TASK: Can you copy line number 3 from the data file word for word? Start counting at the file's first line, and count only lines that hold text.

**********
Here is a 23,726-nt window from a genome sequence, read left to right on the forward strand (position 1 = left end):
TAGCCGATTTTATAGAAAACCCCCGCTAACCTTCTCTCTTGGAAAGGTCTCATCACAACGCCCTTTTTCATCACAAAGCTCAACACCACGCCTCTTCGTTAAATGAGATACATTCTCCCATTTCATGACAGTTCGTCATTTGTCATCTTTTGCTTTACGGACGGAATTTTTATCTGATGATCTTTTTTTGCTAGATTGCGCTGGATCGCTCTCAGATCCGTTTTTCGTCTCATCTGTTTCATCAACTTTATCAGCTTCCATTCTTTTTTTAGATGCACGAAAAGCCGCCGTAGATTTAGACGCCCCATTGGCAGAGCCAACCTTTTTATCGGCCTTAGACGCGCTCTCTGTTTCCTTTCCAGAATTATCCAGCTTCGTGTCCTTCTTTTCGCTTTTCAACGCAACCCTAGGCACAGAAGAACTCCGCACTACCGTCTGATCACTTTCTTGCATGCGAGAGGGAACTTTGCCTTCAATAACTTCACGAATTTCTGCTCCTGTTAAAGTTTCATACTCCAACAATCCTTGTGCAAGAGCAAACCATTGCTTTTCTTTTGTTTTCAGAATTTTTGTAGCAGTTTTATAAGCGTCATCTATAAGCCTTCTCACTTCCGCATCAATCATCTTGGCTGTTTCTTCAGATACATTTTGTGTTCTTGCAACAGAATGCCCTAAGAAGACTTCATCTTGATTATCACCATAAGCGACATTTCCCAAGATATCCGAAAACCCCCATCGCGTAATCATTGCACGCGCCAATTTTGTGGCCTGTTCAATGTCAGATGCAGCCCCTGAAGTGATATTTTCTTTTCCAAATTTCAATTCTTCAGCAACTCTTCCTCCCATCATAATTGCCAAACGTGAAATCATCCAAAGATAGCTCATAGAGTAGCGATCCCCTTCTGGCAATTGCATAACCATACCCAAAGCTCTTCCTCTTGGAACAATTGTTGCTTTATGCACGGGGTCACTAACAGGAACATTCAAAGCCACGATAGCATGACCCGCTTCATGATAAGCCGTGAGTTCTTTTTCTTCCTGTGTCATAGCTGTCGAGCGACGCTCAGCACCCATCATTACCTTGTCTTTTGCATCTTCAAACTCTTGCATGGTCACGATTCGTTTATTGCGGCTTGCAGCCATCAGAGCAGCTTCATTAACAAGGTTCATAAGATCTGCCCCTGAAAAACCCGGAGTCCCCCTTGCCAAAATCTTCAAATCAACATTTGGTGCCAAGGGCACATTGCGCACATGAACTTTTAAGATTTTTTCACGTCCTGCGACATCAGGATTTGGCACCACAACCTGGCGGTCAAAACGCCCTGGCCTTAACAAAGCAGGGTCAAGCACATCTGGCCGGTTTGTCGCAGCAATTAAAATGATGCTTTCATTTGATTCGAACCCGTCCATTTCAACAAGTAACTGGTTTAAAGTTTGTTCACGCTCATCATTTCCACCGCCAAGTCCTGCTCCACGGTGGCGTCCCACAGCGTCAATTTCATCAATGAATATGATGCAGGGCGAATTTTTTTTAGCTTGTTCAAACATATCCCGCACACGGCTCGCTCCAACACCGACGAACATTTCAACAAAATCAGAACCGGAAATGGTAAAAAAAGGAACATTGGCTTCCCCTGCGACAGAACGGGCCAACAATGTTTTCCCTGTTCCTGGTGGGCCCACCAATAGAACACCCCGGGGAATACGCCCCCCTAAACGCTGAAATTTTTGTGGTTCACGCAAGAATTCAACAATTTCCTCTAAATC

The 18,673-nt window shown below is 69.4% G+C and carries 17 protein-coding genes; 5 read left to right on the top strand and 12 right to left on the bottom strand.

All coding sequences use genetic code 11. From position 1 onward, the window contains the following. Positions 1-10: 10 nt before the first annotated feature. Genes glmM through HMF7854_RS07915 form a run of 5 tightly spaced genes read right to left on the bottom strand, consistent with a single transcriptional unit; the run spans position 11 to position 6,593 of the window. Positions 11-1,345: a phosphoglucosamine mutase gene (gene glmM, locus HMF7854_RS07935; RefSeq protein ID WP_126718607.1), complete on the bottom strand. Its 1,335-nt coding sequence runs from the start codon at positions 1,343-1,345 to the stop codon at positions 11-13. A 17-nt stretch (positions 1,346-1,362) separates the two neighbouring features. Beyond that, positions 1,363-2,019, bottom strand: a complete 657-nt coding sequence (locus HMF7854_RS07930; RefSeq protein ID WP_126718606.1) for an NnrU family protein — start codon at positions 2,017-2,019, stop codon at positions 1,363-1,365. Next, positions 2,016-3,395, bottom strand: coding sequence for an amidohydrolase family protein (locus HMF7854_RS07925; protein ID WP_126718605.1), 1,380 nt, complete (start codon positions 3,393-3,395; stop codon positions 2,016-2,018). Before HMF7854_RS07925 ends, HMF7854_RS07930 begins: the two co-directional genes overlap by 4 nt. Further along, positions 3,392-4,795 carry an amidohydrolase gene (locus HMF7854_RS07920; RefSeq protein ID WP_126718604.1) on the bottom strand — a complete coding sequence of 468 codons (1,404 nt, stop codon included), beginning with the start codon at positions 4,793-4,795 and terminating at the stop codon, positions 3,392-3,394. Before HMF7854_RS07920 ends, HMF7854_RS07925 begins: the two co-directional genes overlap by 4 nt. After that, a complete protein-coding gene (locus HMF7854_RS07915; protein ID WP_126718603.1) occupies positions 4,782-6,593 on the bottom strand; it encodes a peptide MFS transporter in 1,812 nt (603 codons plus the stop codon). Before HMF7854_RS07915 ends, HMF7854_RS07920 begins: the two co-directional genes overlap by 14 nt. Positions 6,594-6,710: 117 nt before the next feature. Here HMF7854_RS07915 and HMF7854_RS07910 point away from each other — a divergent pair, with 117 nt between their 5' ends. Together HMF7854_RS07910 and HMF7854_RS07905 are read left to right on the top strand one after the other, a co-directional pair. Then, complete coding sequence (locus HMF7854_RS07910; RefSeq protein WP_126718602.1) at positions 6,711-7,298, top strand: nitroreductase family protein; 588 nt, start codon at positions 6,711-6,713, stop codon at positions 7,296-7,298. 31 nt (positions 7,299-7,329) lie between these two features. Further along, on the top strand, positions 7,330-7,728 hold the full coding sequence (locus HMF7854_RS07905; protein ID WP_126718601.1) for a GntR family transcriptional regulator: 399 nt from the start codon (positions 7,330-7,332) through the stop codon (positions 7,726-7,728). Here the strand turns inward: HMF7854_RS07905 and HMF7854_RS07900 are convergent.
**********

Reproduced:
The 18,673-nt window shown below is 69.4% G+C and carries 17 protein-coding genes; 5 read left to right on the top strand and 12 right to left on the bottom strand.